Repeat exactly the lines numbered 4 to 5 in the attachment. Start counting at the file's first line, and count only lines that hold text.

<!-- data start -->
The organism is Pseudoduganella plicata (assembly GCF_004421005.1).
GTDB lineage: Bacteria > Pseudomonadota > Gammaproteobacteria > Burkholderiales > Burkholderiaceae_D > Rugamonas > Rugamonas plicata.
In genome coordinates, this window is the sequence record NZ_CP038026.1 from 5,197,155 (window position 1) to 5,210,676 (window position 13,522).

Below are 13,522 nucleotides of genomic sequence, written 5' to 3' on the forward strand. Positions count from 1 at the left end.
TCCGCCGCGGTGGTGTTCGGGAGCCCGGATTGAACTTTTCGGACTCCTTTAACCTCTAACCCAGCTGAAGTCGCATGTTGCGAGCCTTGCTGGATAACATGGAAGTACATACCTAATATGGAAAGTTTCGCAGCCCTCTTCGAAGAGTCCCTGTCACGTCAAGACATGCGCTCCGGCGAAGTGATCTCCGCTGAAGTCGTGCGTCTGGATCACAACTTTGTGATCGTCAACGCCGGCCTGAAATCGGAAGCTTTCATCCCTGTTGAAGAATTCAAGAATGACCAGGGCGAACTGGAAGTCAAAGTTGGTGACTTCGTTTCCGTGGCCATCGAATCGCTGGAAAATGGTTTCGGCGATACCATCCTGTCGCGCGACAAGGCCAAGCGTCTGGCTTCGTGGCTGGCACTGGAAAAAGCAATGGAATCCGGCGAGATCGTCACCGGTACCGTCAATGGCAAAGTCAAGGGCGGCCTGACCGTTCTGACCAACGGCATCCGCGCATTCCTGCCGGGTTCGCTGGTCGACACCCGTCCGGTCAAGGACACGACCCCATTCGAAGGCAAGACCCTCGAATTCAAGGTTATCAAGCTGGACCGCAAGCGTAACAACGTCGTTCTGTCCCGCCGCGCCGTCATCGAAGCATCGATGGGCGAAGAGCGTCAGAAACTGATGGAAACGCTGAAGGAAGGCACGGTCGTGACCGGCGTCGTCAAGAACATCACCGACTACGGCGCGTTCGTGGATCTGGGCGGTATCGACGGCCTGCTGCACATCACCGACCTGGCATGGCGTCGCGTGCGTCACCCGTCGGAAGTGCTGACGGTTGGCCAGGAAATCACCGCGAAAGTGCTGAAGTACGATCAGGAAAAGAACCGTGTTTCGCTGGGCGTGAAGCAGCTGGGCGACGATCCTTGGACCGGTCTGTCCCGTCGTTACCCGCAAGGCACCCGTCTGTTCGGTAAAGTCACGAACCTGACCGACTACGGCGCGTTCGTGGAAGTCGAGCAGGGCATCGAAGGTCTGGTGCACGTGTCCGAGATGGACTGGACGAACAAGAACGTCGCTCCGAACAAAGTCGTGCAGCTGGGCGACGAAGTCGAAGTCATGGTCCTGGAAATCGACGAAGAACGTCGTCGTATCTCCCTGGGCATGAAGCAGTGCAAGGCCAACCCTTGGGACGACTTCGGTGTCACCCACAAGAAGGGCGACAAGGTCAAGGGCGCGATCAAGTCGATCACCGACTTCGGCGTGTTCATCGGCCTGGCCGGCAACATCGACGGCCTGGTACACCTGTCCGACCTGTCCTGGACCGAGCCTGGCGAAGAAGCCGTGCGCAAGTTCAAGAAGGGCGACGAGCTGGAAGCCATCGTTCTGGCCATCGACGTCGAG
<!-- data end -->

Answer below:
Below are 13,522 nucleotides of genomic sequence, written 5' to 3' on the forward strand. Positions count from 1 at the left end.
TCCGCCGCGGTGGTGTTCGGGAGCCCGGATTGAACTTTTCGGACTCCTTTAACCTCTAACCCAGCTGAAGTCGCATGTTGCGAGCCTTGCTGGATAACATGGAAGTACATACCTAATATGGAAAGTTTCGCAGCCCTCTTCGAAGAGTCCCTGTCACGTCAAGACATGCGCTCCGGCGAAGTGATCTCCGCTGAAGTCGTGCGTCTGGATCACAACTTTGTGATCGTCAACGCCGGCCTGAAATCGGAAGCTTTCATCCCTGTTGAAGAATTCAAGAATGACCAGGGCGAACTGGAAGTCAAAGTTGGTGACTTCGTTTCCGTGGCCATCGAATCGCTGGAAAATGGTTTCGGCGATACCATCCTGTCGCGCGACAAGGCCAAGCGTCTGGCTTCGTGGCTGGCACTGGAAAAAGCAATGGAATCCGGCGAGATCGTCACCGGTACCGTCAATGGCAAAGTCAAGGGCGGCCTGACCGTTCTGACCAACGGCATCCGCGCATTCCTGCCGGGTTCGCTGGTCGACACCCGTCCGGTCAAGGACACGACCCCATTCGAAGGCAAGACCCTCGAATTCAAGGTTATCAAGCTGGACCGCAAGCGTAACAACGTCGTTCTGTCCCGCCGCGCCGTCATCGAAGCATCGATGGGCGAAGAGCGTCAGAAACTGATGGAAACGCTGAAGGAAGGCACGGTCGTGACCGGCGTCGTCAAGAACATCACCGACTACGGCGCGTTCGTGGATCTGGGCGGTATCGACGGCCTGCTGCACATCACCGACCTGGCATGGCGTCGCGTGCGTCACCCGTCGGAAGTGCTGACGGTTGGCCAGGAAATCACCGCGAAAGTGCTGAAGTACGATCAGGAAAAGAACCGTGTTTCGCTGGGCGTGAAGCAGCTGGGCGACGATCCTTGGACCGGTCTGTCCCGTCGTTACCCGCAAGGCACCCGTCTGTTCGGTAAAGTCACGAACCTGACCGACTACGGCGCGTTCGTGGAAGTCGAGCAGGGCATCGAAGGTCTGGTGCACGTGTCCGAGATGGACTGGACGAACAAGAACGTCGCTCCGAACAAAGTCGTGCAGCTGGGCGACGAAGTCGAAGTCATGGTCCTGGAAATCGACGAAGAACGTCGTCGTATCTCCCTGGGCATGAAGCAGTGCAAGGCCAACCCTTGGGACGACTTCGGTGTCACCCACAAGAAGGGCGACAAGGTCAAGGGCGCGATCAAGTCGATCACCGACTTCGGCGTGTTCATCGGCCTGGCCGGCAACATCGACGGCCTGGTACACCTGTCCGACCTGTCCTGGACCGAGCCTGGCGAAGAAGCCGTGCGCAAGTTCAAGAAGGGCGACGAGCTGGAAGCCATCGTTCTGGCCATCGACGTCGAG